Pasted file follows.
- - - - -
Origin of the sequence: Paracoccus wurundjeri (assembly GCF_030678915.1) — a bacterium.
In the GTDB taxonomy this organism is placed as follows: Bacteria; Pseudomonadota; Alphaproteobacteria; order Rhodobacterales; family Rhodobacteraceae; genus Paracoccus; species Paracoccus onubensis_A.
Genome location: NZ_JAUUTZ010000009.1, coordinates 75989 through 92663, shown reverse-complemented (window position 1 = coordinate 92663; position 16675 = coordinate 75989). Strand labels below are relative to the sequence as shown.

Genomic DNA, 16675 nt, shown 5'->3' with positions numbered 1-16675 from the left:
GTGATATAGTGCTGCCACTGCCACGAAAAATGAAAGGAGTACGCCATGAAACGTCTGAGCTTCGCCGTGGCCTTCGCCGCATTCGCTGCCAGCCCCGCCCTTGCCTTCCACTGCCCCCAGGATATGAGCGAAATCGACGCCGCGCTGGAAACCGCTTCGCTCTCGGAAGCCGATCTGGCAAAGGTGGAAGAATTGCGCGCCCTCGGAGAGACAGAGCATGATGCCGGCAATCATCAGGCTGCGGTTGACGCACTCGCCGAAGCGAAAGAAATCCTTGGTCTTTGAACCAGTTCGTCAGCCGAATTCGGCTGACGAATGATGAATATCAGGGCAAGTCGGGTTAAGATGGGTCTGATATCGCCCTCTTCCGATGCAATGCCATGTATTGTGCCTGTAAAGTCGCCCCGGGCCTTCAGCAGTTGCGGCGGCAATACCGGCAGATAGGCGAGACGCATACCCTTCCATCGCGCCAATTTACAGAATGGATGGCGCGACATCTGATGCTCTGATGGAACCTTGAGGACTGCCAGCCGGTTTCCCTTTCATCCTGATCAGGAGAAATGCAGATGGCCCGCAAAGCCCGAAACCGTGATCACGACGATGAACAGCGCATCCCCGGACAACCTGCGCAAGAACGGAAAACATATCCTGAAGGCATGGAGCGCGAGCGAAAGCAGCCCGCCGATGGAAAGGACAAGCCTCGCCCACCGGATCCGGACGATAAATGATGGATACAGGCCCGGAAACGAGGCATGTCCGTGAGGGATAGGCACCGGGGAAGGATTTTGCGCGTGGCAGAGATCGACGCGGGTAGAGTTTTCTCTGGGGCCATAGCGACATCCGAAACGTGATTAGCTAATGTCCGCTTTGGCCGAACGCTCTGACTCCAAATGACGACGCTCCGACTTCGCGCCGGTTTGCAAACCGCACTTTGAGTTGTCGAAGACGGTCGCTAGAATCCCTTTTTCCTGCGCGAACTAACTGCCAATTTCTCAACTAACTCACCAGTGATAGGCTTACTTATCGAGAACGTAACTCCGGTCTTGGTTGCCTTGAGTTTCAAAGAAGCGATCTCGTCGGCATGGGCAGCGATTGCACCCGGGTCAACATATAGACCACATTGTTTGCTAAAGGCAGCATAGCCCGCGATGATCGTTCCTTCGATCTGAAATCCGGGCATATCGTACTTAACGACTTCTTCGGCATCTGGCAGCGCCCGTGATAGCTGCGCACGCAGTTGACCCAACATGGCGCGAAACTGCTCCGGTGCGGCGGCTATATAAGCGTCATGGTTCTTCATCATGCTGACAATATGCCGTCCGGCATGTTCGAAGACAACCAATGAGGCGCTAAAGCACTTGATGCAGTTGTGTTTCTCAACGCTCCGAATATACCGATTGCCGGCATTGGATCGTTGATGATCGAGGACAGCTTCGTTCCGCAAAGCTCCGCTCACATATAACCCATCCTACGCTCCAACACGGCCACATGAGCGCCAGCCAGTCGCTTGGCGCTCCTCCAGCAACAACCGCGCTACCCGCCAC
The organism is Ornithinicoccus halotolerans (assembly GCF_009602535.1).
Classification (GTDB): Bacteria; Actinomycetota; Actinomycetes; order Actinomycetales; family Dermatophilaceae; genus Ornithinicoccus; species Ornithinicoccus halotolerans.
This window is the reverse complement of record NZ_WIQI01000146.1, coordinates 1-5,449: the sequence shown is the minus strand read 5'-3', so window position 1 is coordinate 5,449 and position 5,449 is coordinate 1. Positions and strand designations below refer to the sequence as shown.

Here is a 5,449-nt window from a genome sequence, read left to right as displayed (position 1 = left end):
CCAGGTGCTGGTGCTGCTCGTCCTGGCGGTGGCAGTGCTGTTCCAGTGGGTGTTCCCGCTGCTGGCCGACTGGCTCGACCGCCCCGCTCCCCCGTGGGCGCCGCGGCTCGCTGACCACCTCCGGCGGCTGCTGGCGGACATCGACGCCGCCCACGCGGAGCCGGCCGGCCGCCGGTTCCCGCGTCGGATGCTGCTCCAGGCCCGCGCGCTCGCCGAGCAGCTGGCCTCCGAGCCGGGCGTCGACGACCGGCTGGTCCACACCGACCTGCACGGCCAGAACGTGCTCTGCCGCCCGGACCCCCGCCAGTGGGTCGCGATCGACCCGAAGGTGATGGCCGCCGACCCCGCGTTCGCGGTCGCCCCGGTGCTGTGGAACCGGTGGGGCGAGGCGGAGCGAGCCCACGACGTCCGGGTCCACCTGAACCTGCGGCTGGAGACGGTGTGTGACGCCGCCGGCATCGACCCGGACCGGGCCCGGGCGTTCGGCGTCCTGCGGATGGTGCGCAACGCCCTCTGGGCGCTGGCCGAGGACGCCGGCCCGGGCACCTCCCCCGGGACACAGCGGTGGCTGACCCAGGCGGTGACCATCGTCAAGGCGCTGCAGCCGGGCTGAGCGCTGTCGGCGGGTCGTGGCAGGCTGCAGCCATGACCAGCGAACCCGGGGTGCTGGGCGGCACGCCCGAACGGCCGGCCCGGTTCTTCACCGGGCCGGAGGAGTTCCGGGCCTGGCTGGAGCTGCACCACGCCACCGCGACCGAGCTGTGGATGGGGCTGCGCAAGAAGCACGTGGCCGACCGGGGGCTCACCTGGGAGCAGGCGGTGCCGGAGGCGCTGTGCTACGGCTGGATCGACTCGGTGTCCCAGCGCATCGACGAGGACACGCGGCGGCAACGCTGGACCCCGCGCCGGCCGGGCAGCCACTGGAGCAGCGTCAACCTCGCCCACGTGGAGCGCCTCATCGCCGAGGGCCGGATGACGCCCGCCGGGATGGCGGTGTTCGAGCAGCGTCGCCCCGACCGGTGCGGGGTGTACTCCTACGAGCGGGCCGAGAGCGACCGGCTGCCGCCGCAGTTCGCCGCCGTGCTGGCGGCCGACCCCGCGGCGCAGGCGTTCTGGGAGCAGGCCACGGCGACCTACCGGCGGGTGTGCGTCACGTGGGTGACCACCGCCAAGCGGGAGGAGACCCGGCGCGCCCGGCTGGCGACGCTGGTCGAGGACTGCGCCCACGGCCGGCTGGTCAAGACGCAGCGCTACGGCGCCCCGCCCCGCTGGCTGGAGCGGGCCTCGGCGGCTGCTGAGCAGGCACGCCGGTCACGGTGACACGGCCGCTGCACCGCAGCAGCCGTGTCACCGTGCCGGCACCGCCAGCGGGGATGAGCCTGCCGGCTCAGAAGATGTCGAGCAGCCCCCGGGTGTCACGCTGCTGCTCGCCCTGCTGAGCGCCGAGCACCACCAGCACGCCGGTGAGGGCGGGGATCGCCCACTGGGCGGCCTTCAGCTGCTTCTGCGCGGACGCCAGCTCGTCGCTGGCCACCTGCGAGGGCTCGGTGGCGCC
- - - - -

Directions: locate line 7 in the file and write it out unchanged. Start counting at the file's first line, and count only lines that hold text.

Classification (GTDB): Bacteria; Actinomycetota; Actinomycetes; order Actinomycetales; family Dermatophilaceae; genus Ornithinicoccus; species Ornithinicoccus halotolerans.